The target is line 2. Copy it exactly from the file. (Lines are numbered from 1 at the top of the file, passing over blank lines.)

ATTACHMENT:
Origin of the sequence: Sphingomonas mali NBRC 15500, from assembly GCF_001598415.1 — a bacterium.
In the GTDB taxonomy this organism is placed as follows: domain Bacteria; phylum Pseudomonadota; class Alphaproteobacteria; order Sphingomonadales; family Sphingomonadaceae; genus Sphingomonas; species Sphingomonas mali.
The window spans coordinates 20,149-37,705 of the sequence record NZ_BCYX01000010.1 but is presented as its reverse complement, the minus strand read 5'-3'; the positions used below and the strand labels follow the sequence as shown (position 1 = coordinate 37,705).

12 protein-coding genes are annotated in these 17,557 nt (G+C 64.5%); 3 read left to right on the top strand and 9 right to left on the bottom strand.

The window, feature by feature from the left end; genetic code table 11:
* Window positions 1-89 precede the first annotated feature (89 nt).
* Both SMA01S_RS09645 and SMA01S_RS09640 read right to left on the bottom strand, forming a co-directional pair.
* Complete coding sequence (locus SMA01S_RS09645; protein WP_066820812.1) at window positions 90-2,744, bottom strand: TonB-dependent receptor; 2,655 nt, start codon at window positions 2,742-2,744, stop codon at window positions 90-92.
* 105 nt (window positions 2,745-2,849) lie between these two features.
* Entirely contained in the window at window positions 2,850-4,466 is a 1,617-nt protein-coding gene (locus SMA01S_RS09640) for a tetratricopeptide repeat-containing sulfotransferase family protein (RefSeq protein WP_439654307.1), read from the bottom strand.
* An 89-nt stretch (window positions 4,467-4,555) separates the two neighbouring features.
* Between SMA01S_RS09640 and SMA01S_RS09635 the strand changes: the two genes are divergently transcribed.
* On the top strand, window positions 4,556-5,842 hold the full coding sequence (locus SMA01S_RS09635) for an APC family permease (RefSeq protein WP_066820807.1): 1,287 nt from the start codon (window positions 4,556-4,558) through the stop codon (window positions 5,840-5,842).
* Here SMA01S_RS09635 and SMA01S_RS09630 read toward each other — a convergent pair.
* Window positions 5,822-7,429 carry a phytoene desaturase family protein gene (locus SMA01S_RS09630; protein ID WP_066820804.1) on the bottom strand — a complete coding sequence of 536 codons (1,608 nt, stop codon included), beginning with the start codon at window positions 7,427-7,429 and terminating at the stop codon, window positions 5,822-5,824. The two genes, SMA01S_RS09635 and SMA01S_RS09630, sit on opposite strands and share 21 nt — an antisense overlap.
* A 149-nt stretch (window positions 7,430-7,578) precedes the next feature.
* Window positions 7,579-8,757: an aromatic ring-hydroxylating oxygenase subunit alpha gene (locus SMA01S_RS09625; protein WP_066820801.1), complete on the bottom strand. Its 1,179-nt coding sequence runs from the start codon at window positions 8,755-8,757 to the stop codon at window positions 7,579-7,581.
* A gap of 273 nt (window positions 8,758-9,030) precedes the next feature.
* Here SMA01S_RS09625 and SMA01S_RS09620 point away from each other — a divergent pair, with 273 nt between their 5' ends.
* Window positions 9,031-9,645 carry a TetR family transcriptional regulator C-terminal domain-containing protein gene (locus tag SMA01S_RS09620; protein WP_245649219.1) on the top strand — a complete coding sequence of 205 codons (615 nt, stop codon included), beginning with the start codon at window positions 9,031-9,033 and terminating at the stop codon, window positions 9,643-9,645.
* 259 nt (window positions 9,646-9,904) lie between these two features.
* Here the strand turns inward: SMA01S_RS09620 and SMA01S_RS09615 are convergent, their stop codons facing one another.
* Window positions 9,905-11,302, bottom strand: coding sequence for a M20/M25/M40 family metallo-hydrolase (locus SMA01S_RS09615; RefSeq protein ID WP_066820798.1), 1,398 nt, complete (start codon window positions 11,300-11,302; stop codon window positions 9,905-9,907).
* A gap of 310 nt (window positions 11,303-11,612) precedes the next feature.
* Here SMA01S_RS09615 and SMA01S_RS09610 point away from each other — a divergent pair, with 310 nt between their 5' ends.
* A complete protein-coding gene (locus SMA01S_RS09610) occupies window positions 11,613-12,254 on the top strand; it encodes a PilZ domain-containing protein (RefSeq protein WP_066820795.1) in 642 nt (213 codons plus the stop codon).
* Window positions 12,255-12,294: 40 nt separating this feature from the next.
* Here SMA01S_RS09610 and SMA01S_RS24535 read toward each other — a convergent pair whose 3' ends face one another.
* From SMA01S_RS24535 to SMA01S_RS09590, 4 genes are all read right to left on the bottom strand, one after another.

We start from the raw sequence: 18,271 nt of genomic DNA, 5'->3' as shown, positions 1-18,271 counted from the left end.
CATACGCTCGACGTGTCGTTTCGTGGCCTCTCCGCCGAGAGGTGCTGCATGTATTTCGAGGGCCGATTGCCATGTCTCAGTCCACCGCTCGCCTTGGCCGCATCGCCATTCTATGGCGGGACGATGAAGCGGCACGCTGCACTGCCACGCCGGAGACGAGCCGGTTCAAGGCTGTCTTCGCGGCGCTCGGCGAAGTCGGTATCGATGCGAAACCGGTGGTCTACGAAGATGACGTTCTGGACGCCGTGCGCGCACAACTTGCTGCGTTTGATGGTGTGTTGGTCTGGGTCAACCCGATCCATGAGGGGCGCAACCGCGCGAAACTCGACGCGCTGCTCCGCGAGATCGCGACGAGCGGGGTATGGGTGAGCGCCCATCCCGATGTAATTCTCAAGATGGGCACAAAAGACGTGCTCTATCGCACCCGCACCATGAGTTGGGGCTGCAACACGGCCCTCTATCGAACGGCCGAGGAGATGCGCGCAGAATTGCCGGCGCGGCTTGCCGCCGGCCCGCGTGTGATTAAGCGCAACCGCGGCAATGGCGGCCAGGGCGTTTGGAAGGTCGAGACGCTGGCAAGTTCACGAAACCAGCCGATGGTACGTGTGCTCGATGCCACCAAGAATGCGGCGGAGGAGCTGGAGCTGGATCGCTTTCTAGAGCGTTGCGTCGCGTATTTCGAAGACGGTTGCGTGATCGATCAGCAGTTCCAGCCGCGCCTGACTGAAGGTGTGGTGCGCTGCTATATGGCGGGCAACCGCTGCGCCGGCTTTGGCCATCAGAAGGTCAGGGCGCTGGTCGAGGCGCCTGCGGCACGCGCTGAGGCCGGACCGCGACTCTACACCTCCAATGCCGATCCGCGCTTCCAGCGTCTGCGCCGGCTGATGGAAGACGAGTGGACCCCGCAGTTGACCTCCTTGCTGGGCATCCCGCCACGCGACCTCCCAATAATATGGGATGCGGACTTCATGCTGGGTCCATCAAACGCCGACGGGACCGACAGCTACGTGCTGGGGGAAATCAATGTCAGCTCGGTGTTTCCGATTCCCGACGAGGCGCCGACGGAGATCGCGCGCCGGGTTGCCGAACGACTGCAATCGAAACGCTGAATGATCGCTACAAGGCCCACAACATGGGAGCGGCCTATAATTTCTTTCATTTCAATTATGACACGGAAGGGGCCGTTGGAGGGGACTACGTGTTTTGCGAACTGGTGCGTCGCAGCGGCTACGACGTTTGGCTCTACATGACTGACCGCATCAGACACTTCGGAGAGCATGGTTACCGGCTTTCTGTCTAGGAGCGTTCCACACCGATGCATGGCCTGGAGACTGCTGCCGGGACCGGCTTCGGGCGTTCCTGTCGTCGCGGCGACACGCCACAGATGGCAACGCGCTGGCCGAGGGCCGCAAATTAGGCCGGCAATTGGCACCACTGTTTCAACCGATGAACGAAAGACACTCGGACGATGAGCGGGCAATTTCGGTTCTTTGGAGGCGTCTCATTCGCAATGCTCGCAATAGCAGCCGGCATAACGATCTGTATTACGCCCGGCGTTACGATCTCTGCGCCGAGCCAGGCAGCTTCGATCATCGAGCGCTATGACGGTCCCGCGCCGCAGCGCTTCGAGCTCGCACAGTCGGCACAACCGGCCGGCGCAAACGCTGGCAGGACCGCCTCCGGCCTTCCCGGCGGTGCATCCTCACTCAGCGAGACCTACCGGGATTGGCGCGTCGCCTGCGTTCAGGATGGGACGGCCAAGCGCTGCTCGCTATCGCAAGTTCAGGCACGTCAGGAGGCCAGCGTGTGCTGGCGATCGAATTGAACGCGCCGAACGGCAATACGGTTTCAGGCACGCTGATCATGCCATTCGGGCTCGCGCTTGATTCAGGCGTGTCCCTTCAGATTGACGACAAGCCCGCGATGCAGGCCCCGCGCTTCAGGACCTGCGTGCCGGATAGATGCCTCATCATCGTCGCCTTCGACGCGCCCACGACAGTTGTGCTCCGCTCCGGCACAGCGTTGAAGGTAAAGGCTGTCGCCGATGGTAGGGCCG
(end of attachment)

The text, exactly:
In the GTDB taxonomy this organism is placed as follows: domain Bacteria; phylum Pseudomonadota; class Alphaproteobacteria; order Sphingomonadales; family Sphingomonadaceae; genus Sphingomonas; species Sphingomonas mali.